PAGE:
Andreas
Klinger #product #metrics #marketing
Startup Lessons Learned

Follow @andreasklinger

I am a product-guy good in two things:
Making people believe I am good in anything at all and making stuff worth a tweet.

On this website I share notes & thoughts.

The Founder’s Lie About Comfort Zones

There is a lot of talk going on about the endurance and struggle that startup founders go through. How long the hours are, we all pull through and how we are constantly out of our comfort zone.

We run startups – we are constantly at the border of our comfort zone. Aren’t we?

No we are not. We are just better in lying - especially to ourselves

I see founders…

I see founders, super busy, super buzzed, some even close to burnout, working to their death…

  • The visionary founder rushing to one international conference to the next
  • The visual designer reworking the startpage ten minutes before launch
  • The coder that has no time to do customer interviews because the s3 integration took longer than expected.
  • The biz guy who constantly meeting potential strategic partners for long term bizdev or fundraising or “sparring”.
  • The guy who worked in a marketing agency who hustles like crazy to get this media cooperation/competition to scale the business, knowing exactly what kind of “persona” he targets, but has never met more than 5 of them.
  • The dev guy taking extra meetings with this aws scaling expert
  • The geeks who start a fashion startup and work their asses off on their tech space problems than on their fashion space problems.

All of them super busy… …doing what they like most.

All of them worried about stuff they are anyway best in.

I am super busy and I do uncomfortable things…

Speaking on a stage in front of a lot of people, pitching that big name VCs, getting ripped apart by feedback, approaching grumpy journalists at conferences, all-nighters coding to get the mvp ready, fly-overs to different continents last minute organized. That’s keeping us super busy but actually we love that shit.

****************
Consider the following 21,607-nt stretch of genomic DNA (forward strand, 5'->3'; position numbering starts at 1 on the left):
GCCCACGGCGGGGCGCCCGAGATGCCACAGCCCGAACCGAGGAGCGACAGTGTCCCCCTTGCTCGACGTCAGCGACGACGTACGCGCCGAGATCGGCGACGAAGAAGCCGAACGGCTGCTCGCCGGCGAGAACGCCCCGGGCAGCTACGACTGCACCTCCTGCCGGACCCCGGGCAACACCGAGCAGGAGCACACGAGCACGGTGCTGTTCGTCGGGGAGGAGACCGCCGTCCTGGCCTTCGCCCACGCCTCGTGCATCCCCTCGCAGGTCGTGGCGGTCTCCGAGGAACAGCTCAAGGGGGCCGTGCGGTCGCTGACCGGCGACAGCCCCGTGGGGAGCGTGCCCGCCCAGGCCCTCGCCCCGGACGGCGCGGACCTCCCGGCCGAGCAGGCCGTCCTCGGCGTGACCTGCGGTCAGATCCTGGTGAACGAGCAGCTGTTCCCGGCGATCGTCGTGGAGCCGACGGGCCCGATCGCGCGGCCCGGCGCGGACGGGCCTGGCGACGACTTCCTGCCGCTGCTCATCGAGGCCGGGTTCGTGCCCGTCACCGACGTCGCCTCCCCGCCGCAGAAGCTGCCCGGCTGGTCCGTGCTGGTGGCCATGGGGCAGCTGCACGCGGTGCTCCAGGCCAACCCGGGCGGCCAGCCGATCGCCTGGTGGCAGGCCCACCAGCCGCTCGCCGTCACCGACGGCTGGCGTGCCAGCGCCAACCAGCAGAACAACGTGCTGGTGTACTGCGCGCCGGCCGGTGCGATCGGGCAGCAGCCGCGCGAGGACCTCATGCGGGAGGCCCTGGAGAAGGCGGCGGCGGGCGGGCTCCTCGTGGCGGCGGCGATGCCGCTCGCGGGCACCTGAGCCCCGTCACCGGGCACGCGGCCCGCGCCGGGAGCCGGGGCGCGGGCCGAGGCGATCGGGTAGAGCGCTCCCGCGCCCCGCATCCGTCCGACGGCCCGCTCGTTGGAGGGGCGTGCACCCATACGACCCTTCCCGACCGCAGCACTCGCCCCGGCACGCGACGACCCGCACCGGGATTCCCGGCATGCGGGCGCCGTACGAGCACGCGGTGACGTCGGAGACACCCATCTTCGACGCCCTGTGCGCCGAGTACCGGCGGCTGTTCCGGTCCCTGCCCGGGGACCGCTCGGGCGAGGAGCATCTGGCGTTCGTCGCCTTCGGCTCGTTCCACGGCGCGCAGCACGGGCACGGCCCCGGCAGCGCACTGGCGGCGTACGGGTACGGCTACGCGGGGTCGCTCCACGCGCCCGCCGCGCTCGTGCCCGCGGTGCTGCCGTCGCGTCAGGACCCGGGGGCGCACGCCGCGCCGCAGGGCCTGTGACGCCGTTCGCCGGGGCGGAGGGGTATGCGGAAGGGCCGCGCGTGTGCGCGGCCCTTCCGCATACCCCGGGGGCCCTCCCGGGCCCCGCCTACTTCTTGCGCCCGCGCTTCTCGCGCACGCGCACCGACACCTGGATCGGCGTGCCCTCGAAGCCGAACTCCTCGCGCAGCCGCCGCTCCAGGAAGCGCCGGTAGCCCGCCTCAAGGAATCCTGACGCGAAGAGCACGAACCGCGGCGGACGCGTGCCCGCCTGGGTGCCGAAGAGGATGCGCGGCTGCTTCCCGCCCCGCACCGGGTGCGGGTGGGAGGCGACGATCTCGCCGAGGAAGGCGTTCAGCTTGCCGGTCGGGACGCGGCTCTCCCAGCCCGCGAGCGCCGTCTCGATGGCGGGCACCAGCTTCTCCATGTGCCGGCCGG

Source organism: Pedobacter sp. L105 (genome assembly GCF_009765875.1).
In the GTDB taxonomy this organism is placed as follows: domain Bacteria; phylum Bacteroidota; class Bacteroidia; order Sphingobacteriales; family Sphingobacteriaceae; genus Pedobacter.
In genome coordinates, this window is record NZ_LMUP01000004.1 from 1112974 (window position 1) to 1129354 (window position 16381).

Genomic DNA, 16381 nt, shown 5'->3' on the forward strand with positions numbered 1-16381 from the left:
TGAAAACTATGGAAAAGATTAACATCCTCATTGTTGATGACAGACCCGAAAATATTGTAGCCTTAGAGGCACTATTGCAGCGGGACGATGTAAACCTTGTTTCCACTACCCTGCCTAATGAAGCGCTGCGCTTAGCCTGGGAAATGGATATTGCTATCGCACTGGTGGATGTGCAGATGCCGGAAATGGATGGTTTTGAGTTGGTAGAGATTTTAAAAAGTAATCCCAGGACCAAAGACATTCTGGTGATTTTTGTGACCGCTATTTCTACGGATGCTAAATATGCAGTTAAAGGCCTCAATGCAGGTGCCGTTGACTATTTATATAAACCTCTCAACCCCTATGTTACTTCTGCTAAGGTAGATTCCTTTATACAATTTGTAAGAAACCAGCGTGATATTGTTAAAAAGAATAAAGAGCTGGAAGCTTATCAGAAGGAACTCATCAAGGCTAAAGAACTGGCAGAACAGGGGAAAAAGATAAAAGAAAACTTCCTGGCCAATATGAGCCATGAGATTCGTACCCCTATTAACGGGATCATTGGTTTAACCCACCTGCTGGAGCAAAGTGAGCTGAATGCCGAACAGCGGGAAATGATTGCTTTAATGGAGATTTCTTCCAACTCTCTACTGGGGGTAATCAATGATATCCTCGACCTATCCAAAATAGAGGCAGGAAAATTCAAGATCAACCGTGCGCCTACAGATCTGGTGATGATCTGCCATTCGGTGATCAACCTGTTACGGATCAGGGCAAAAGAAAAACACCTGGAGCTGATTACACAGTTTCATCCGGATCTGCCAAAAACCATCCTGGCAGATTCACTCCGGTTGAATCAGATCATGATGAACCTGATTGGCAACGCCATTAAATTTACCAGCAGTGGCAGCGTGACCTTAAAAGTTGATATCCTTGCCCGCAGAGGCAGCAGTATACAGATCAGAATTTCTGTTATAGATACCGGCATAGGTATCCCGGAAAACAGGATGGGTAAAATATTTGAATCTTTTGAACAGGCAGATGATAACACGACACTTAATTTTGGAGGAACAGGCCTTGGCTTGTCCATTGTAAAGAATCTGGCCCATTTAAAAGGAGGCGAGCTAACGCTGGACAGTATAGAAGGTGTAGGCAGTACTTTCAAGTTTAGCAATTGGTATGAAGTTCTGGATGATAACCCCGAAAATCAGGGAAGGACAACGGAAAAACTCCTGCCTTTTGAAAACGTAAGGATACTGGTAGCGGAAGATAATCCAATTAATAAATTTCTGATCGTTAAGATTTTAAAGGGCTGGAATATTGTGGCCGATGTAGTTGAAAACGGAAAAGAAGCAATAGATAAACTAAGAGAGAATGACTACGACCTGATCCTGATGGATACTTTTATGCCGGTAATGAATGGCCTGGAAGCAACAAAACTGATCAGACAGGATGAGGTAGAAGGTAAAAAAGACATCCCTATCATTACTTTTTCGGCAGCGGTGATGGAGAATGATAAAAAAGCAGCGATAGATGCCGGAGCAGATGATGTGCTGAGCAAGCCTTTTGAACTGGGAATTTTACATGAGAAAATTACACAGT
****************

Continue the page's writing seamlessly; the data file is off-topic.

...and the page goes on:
Worrying abut the tech stack, the investment strategy and long term problems - Awesome. Talking about stuff we love disguised as getting feedback - Genius!

We even believe that we are doing the important stuff, the hard stuff, the stuff outside of our comfort zone.

Everything looks like a hammer

I chose to do [stuff], because I like doing [stuff]. And in general if you are in the position to do what you love on a daily basis you are fortunate and should appreciate that.

The problem is that very often we change our strategy based on what we like to do. Sometimes we are aware of it, sometimes not.

We are the best liars

Founders are naturally aligned to be super passionate and highly convincing. A first-time founder will either convince you that his product is awesome or he will talk you to death until you declare defeat and accept its awesomeness.

Founders are the best in shaping reality, focusing only on aspects, talking about future stuff like it has already happend. Founders are the best in lying. We are so good in lying we even lie to ourselves. Aware or not.

We are often unaware of it because our reality is subjective and skewed.

I - as a coder - strongly believe that integrating A/B testing on our landing page is the best thing to do for the company - right now - i know it with all my heart! This is valuable work! And i can explain you why!